3 Endeavoring to keep the unity of the Spirit in the bond of peace.
Paul identifies the nature of the church’s unity as the unity of the Spirit. He urges the Church to endeavor (Gk. spoudazo, spoo-DOD-zo) to keep the unity of the Spirit in the bond of peace. The word spoudazo, translated in different ways in the New Testament (e.g., “diligent,” Titus 3:12; “study,” 2 Timothy 2:15; “do diligence,” 2 Timothy 4:9), means “to spare no effort” or leave no stone unturned in order to preserve the unity of the Spirit. In other words, we should do our utmost to preserve the Spirit’s unity.
Paul could mean one of two things when he refers to “the unity of the Spirit.” First, some translate it to mean the Christian’s spiritual harmony, using the small letter “s” for spirit (also meaning “heart” or “soul”). The idea then is that Christian unity is in the heart; it does not lie in one set of thoughts, nor in one form and mode of worship, but in one heart and one mind. The second, and more accepted meaning, is the unity which the Spirit creates or gives, starting in the individual hearts of its members. Preserving this unity therefore depends on both individual and corporate efforts of all members of the body of Christ, and begins with the attitudes in our hearts.

4 There is one body, and one Spirit, even as ye are called in one hope of your calling; 5 One Lord, one faith, one baptism, 6 One God and Father of all, who is above all, and through all, and in you all.
In these three verses, Paul declares implicitly that the unity of the church arises from the unity of the Godhead, making deliberate reference to the Trinity. First, the church is one body because there is one Spirit by which it was created. Earlier, in Ephesians 1:23, Paul calls the church the body of Christ, comprised of both Jews and Gentiles. The unity of this body is due to the work of the Holy Spirit, who also indwells the body. One Spirit unifies and works through the body, which is the church.
This cluster of phrases describes the greatness and magnitude of this one God whom all Christians have in common as Father. The God, whom the Jews acclaim as “One” in opposition to the Gentiles’ many gods, is now the Father of all. This Father God is “above all” (i.e., over all things). This refers to the sovereign, supreme, and transcendent nature of God. He is “through all,” which probably speaks of active participation in the activities of His creation—human lives in particular. He is “in you all” with particular reference to the church at Ephesus, which is comprised of the Jewish and Gentile believers, and it also refers indeed to the universal church.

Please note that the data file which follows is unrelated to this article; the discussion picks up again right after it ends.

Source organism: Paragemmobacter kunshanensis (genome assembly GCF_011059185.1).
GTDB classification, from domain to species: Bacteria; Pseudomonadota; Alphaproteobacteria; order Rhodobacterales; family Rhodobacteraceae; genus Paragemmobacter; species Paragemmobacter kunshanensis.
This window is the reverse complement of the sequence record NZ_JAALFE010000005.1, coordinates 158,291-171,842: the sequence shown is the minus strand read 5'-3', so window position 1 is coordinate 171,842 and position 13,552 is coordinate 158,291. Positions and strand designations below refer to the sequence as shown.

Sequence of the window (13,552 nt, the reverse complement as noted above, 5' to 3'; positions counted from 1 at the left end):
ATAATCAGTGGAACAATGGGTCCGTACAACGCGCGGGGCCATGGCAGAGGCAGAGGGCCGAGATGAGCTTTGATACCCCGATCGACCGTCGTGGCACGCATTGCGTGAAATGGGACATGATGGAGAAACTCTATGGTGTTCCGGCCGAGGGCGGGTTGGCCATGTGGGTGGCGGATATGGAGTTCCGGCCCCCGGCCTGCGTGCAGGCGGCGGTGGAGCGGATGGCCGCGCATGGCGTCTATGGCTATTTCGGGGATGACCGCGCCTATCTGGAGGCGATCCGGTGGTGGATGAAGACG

7 But unto every one of us is given grace according to the measure of the gift of Christ. 8 Wherefore he saith, When he ascended up on high, he led captivity captive, and gave gifts unto men.
Paul begins the section with the conjunction “but,” which suggests that in spite of the unity (oneness in the body), each member has room for individuality as well, which is evident in the giving of gifts. Each one of us, Paul says, “is given grace according to the measure of the gift of Christ.” The word for “grace” (Gk. charis, KHAR-eese) used here is the same grace by which sinners receive forgiveness (2:5, 8); they both are God’s favor to those who don’t deserve it. The difference is that God’s favor comes in different forms at different times in a believer’s walk—sometimes as forgiveness of sins, other times as the gift that Christ is pleased to give.
The sentence “When he ascended up on high, he led captivity captive, and gave gifts unto men” refers to Christ’s ascension to the right hand of the Father as conqueror over death, defeating Satan and his agents. Jesus liberated those who were bound and took them like captives into heaven; they are secure. From there He gives gifts to the church, which might refer to the bestowing of gifts by the Holy Spirit.

9 (Now that he ascended, what is it but that he also descended first into the lower parts of the earth? 10 He that descended is the same also that ascended up far above all heavens, that he might fill all things.)
As an aside, Paul offers support and elaboration of Christ’s ascension (vv. 9–10). Here, Paul argues—by pointing to the death and resurrection of Christ—that for Christ to ascend into heaven, He must have descended and snatched the keys of death, hell, and the grave. Paul alluded to the same idea earlier in the letter (1:20–22), and explains this further in his letter to the Philippians (2:6–10, where he talks about how Christ humbled Himself to die on the Cross but was then resurrected and exalted above every created thing).
Paul insists that the One who descended is the same who ascended far above everything else, that He might fill all things (v. 10). The phrase “fill all things” (Gk. pleroo, pleh-ROH-oh) means “to accomplish” or “fulfill” all things. It seems to speak about completing His mission. The purpose of His ascension into heaven is then to free Him to accomplish fully the purpose for which He descended. One of those purposes is the distribution of gifts to the church by the Holy Spirit.

11 And he gave some, apostles; and some, prophets; and some, evangelists; and some, pastors and teachers; 12 For the perfecting of the saints, for the work of the ministry, for the edifying of the body of Christ:
Here, Paul lists five administrative offices given to the church: apostles, prophets, evangelists, pastors, and teachers. The word “apostle” is used in three ways in the New Testament. First, it simply means “the ones sent” (John 13:16). In this case, it applies to every individual Christian, for we are all sent as ambassadors of Christ to proclaim Him to the world. Second, there were apostles of the church (2 Corinthians 8:23), who were sent out by the church as messengers and missionaries. Third, a small group had a special designation as apostles, consisting of the Twelve (including Matthias), Paul, and James the brother of Jesus. They were eyewitnesses to the risen Lord, chosen and authorized by Christ (Acts 1:21, 22; 10:40–41; 1 Corinthians 9:1; 15:8–9). The second designation is probably the sense in which Paul uses the word here.